So the answer has to depend on your earning power in employment, and also whether you can get work with decent paying publications as a freelancer. Some businesses pay better for freelance work than magazines, but it varies enormously. Some publications pay a lot more than others.

Author's pay varies widely too, with debut authors often earning very modest sums, while famous authors might make millions.

Working for magazines is erratic and pay can be a long time coming, if you're paid on publication, as most magazine freelancers are.

For someone who has an aptitude for writing and a commercial mindset (you have to write what people want to read/buy) it's certainly possible to earn decent money. However, most writers work long hours, have to stay focused and motivated, and obviously you don't get perks like holiday pay or sickness. Also, in my first year, my income was low, but building up any new business takes time. If you work hard and stay focused, you'll hopefully be rewarded with growing profits year on year.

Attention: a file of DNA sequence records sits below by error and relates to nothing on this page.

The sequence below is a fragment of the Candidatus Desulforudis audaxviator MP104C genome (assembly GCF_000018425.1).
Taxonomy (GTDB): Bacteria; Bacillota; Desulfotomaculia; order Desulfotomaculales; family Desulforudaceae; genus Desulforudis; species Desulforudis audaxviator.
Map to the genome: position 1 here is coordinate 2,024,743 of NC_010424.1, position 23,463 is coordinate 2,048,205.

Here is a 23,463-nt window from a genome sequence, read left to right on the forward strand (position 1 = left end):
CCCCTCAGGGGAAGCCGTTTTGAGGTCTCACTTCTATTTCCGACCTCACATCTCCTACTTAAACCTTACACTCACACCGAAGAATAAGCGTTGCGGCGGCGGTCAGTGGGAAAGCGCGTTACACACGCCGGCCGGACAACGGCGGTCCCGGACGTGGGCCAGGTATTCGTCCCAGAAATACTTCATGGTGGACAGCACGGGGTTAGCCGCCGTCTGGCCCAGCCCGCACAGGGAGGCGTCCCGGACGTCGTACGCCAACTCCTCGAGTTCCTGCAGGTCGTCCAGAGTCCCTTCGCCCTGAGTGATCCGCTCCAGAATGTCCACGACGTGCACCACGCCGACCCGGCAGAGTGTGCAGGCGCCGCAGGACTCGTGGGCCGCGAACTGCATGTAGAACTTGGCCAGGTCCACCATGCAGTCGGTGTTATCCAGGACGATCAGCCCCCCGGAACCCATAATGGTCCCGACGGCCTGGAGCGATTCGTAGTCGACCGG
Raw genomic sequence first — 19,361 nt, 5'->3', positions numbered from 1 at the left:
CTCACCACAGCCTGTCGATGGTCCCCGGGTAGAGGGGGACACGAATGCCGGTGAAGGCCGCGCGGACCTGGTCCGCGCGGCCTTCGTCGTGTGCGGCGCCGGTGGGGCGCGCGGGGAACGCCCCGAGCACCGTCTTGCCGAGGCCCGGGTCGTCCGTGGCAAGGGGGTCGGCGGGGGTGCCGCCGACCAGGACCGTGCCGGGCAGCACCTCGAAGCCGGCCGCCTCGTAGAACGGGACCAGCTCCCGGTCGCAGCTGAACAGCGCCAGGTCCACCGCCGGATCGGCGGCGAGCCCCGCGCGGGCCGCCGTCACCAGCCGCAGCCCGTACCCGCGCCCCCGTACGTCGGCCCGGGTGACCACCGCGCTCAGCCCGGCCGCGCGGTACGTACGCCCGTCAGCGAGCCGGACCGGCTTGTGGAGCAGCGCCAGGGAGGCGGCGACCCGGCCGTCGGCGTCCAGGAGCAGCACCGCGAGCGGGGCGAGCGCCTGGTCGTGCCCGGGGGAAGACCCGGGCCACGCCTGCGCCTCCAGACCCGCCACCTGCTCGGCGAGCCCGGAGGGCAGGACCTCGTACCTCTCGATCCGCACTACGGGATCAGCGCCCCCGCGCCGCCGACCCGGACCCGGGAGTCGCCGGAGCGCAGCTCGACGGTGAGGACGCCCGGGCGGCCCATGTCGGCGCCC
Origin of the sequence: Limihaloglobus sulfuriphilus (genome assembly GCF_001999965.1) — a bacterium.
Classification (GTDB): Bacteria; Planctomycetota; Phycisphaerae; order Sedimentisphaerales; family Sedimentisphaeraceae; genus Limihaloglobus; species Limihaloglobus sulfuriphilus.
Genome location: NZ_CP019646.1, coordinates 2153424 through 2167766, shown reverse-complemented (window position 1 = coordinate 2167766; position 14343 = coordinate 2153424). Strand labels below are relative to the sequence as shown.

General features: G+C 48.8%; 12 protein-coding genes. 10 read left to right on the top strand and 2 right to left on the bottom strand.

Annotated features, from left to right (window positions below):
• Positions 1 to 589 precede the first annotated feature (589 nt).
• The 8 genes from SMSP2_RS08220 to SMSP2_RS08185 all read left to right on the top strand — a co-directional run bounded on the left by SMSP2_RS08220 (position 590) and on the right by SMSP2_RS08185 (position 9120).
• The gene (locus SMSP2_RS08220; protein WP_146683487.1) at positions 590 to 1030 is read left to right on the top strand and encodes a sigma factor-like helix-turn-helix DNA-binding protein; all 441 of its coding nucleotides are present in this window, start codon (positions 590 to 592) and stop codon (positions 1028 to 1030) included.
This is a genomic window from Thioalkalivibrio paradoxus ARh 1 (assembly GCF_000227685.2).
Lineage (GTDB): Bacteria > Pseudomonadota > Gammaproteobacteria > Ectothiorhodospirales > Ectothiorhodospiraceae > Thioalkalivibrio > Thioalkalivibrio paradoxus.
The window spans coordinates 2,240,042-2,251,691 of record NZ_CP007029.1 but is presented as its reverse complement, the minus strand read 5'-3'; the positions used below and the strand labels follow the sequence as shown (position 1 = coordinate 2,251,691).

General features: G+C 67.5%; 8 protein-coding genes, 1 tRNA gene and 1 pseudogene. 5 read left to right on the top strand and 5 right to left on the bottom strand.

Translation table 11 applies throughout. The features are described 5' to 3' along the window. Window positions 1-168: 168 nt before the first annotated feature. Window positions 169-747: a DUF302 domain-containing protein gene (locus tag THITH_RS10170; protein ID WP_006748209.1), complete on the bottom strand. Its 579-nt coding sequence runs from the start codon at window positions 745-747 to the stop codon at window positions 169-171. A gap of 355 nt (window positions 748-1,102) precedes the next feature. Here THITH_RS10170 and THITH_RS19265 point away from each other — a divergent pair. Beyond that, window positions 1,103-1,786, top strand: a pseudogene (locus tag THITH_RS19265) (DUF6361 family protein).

The Writers' Bureau published a blog on How Lucrative is Freelance Journalism? It's worth a look here

There are lots of books that might be helpful. I've got a book that sheds more on my own experiences here 

What do other people think about this topic? The ALCS is of the view that it's getting increasingly difficult to make a full-time living as a writer. Do leave a comment below.

Wednesday, 9 September 2015

Don't be a publisher's nightmare. One space at the end of a sentence is plenty!